Anxiety has crept its way into our lives, and now more than ever, we see anxiety in teaching. In layman's terms, 'anxiety' refers to a combination of uncertainty, overwhelming thoughts, fear, and/or pain. It prevents someone from giving their best and can hinder them from performing their duties.
Educators have realized that anxiety is no stranger to the virtual teaching domain. As we address and understand the problem's meaning, let's look at some of the best practices to reduce and avoid anxiety as a virtual instructor.
Learning the virtual tools you are using might seem obvious, but many don't give much attention to their programs being used. Applications, programs, and website tools come with various options to use to your advantage when teaching. Check with your school administrators to see if there is a premium version of the program or if it's in the school budget.
To best learn the tools you are using, focus on the audio muting and un-muting, video sharing, user adding, slideshow, document upload options, etc. Practice, again and again, to get things right. This will give you the confidence to try more programs and improve your virtual teaching skills.
Almost every organization is trying to redesign its products to suit the present demands of virtual teaching; the chances are that the virtual tools you use to teach students can and will malfunction. To avoid this, make sure you are using the most current version of the programs and that your students are doing the same.
You may need to troubleshoot new versions of programs and teach your students new features as they become available. Learning these updates before your students will improve your virtual teaching and reduce anxiety while teaching live.
Realize that your students are anxious about virtual learning just as much as you are. Whether or not you realize it, their stress affects you. Reach out to your students frequently via email, online forms, chat, one-on-one meetings, etc. Let your students know that you are available to help with technology issues just as you are available to help with the material.
As you work with your students personally and get to know their situations, you can combat their fears about virtual learning, and your anxiety will lessen too as you get to know them.
Connect with the parents and guardians of your students. Your students may be shy or unable to communicate their fears and anxieties about virtual learning. Creating a relationship with the parents of your students will help to enforce the importance of virtual education.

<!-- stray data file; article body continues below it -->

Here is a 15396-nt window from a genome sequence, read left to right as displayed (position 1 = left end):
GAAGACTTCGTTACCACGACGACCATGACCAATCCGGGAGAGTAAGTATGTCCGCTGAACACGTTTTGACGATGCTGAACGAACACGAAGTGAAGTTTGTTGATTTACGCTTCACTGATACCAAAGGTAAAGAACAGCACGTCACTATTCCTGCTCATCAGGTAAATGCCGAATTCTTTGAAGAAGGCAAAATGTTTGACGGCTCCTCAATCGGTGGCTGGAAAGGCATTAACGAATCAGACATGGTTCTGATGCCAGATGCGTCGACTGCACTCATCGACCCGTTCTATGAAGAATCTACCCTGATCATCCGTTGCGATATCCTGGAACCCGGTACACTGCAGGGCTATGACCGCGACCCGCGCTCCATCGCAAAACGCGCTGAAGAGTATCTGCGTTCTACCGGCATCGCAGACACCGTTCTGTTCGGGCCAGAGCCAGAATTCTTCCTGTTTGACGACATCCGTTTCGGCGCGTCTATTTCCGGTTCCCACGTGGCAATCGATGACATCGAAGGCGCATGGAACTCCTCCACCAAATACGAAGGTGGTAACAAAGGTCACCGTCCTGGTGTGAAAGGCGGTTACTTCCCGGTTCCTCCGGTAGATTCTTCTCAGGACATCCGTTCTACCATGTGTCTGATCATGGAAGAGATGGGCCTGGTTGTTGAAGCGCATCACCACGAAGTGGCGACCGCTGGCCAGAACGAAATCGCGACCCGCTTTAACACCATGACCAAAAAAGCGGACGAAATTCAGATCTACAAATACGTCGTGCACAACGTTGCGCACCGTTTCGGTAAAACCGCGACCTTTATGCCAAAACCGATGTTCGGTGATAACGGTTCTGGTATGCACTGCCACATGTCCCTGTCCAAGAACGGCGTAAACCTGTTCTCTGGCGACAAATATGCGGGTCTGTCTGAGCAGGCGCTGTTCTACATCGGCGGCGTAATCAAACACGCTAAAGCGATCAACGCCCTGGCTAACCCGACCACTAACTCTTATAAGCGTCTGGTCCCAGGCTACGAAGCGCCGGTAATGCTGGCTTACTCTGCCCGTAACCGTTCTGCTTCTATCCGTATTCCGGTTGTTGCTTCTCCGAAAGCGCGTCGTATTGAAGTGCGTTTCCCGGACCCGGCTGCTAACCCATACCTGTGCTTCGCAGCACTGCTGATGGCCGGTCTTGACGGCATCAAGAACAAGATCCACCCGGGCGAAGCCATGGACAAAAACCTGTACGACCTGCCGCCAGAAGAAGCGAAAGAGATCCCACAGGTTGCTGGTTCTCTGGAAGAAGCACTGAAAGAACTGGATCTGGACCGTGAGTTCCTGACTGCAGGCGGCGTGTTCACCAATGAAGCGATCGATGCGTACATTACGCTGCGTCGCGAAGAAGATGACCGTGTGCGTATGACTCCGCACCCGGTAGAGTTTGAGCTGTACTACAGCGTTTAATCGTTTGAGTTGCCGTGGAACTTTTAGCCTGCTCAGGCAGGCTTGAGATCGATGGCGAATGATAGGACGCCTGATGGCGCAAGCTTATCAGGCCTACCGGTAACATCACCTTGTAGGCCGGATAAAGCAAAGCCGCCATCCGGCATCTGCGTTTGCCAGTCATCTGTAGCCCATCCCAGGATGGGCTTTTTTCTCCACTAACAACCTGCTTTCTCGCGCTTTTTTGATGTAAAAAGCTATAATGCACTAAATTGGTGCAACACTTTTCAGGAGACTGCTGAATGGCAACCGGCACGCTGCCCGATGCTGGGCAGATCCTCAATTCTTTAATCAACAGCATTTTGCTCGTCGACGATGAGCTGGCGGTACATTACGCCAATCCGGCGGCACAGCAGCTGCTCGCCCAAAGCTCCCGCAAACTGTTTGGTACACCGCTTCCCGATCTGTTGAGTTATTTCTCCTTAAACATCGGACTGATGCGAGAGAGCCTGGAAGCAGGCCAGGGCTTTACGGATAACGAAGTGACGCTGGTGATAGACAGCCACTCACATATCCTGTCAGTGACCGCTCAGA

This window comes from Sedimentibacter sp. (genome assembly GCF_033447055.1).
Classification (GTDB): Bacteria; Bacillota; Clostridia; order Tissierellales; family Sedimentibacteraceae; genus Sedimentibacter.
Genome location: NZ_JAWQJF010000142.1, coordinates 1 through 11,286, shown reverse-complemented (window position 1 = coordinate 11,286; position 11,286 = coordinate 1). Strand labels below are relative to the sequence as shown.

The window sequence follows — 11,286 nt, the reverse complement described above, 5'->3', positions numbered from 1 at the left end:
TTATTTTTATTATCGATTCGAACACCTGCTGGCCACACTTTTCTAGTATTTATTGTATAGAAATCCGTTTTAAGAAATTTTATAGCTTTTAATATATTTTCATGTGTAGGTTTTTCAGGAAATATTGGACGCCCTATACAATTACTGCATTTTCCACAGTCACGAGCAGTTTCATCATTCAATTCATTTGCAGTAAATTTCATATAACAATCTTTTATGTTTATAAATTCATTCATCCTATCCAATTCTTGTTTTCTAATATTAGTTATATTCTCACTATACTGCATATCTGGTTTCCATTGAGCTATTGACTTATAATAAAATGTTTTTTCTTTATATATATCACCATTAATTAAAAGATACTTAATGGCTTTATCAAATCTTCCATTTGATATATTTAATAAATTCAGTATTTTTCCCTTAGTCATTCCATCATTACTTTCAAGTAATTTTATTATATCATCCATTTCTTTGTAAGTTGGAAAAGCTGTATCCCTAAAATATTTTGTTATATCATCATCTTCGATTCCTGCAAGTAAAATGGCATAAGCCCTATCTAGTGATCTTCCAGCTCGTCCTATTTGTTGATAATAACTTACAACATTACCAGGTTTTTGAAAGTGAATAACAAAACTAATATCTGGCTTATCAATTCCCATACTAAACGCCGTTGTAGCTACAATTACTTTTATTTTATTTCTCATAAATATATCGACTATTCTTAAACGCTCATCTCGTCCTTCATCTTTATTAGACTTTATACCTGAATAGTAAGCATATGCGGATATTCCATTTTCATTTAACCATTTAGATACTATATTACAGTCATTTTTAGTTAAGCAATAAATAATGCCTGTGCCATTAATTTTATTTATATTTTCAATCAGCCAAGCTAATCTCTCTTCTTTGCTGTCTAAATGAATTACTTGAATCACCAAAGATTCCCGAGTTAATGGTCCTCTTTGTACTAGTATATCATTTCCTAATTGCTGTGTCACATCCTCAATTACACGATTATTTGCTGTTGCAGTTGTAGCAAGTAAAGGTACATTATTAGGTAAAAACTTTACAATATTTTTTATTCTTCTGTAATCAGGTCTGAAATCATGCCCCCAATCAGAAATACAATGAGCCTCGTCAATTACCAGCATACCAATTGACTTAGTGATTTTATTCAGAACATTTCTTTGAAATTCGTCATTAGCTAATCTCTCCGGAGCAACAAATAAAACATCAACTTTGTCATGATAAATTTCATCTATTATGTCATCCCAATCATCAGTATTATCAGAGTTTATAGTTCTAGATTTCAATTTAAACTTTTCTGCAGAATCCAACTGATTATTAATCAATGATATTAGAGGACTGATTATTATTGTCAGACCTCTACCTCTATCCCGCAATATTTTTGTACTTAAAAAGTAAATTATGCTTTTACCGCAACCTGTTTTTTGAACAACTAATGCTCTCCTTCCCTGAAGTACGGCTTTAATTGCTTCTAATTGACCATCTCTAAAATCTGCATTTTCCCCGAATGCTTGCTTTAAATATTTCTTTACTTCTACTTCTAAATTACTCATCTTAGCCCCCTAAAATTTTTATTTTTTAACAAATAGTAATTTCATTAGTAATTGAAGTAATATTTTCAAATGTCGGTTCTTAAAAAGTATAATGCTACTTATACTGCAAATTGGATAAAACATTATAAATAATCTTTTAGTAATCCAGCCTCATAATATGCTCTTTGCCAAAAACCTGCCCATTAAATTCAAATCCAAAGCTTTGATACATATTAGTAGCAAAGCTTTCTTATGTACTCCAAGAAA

Divide students into various groups so that they can help each other with the subject matter. You still want your students to bond and develop social skills in your classroom, so utilize group work when possible. Working as a team will help reduce student anxiety, and when you see your students working together effectively, your anxiety will lessen.
Just like when you are in a physical classroom, you need to have set rules and limits for your students. Some students can cause trouble and disturbances to the class. Just because you are a virtual teacher does not mean that you can be easy on your students. Breaking the rules and being disruptive will have consequences. Be clear and upfront at the beginning of the class to eliminate your anxiety when dealing with troublesome students.
Students will get more comfortable with virtual learning as time passes, but some students need extra help to understand, complete, and perform well in their studies.
Identify those students by conducting weekly or bi-weekly online tests or scheduled interviews with the students. But remember that you don't necessarily have to do spend extra time on this. Make use of approved third-party programs, apps, and resources to give them the extra support they need.
Students will get easily bored sitting and staring at a computer screen all day. Find ways to make your lessons exciting, upbeat, and even interactive. Using pictures, videos, games, at-home worksheets, group work, student presentations, etc., will get students involved and keep them engaged longer.
What works for one educator might not work for another. To reduce workplace anxiety, ask for advice, read books on the subject, read blogs, watch tutorial videos, and experiment with your ideas. If you keep trying to improve, you will. And your anxiety will lessen over time as virtual learning becomes second nature to you.
Seek advice from your fellow educators and administrators on how to best teach in a virtual environment. Ask one of them to attend your classes so you can get feedback from an outside perspective. They can point out the good and not-so-good aspects of your virtual teaching at the end of the session. Then they can offer insights and techniques to help you improve.
And don't forget to ask your students for feedback too. They're with you each day, and they may have some ideas on how to improve the lessons and keep students on track and engaged.
At the end of each day, record what worked and what didn't in a journal. Recoding your thoughts and concerns will help you analyze your teaching techniques and reduce your anxiety levels for future classes.
You may also want to include that student feedback in your record for future reference too.
Preparing to fail or feel stressed may seem like something you want to avoid, but Voltaire said, "Perfect is the enemy of good." Stressing and worrying over your classes can make your teaching worse—the kids pick up on that. Focus on the good you're doing, and don't be too hard on yourself. Striving for perfection will cause more anxiety when teaching virtually.
Virtual teaching may look and sound intimidating initially, but you can master it if you put in the effort. You can reduce anxiety with virtual instruction with training and practice.